Take a cotton swab and some medical isopropyl alcohol. If you have the option not to dip the cotton swab into the container, don’t do that, but I have still had decent results with doing so after drying a touch. Run the q-tip along the contacts of the game you are having the blue screen error with and you should see the tip turn golden or black because these carts had 30+ years to accumulate dirt. Finish cleaning both sides and dry with anything but your breath or you can just choose to oxidize the cart. It’s your choice, your game.
If option ^1 doesn’t do it for you, I’d go find a long Philips 1 screwdriver and prepare to spend 20min-1hr opening up your console so that you may depress the contacts on your NES. This can be achieved by using a thin yet sturdy fork to pull the contacts in your loader pins out towards you with as little malformation to the pins as possible. You may use the alcohol soaked q-tip method here as well in case your pins received a thorough enough dirt bath from your games.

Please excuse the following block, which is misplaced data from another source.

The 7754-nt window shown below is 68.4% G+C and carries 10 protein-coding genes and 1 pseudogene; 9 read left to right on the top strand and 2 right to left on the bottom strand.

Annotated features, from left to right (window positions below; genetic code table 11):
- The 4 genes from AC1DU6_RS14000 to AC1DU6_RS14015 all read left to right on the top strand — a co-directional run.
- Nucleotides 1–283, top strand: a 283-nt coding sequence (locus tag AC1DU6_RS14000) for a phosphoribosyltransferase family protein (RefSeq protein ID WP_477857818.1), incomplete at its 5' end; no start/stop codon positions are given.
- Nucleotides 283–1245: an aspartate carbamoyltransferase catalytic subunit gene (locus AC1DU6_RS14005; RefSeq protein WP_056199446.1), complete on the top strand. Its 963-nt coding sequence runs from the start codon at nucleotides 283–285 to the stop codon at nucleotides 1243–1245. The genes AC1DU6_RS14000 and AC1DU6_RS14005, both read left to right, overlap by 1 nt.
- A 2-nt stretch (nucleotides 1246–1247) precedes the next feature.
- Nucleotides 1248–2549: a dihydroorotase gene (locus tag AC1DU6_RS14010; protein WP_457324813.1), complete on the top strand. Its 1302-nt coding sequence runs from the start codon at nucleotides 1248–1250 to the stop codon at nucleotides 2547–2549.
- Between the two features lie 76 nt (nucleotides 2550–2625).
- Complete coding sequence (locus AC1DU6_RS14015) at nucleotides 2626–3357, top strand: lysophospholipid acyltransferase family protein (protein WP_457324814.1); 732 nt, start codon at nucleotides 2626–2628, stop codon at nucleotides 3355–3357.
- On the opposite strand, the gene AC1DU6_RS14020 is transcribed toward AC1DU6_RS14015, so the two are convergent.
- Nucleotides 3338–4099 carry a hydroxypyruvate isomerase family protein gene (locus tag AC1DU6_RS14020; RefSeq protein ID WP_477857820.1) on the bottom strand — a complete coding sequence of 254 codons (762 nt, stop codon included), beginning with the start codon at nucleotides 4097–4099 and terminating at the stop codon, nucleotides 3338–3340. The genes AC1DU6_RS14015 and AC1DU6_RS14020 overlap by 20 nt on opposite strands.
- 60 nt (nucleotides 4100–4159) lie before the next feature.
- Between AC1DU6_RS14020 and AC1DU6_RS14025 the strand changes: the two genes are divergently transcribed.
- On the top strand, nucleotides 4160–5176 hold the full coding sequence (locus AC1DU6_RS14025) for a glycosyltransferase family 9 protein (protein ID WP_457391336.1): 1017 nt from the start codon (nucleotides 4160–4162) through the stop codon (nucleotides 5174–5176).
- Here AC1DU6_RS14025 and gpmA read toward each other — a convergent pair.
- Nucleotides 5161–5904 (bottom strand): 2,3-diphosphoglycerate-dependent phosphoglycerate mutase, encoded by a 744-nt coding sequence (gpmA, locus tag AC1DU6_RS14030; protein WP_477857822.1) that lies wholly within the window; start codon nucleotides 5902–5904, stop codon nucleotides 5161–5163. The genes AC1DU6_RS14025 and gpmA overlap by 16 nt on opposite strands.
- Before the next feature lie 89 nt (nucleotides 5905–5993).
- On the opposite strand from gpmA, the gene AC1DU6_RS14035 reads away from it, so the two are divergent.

These methods fixed every problem I’ve had and I’ve gone through all of the color codes. If you have any more questions, I would appreciate if we create a running dialogue for any others reading so that this ends up being the last post on the site about the blue error code. Have a good day and I wish you luck with your almost new plastic box.
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The same thing happens with Nintendo Wii. (caused by an error)
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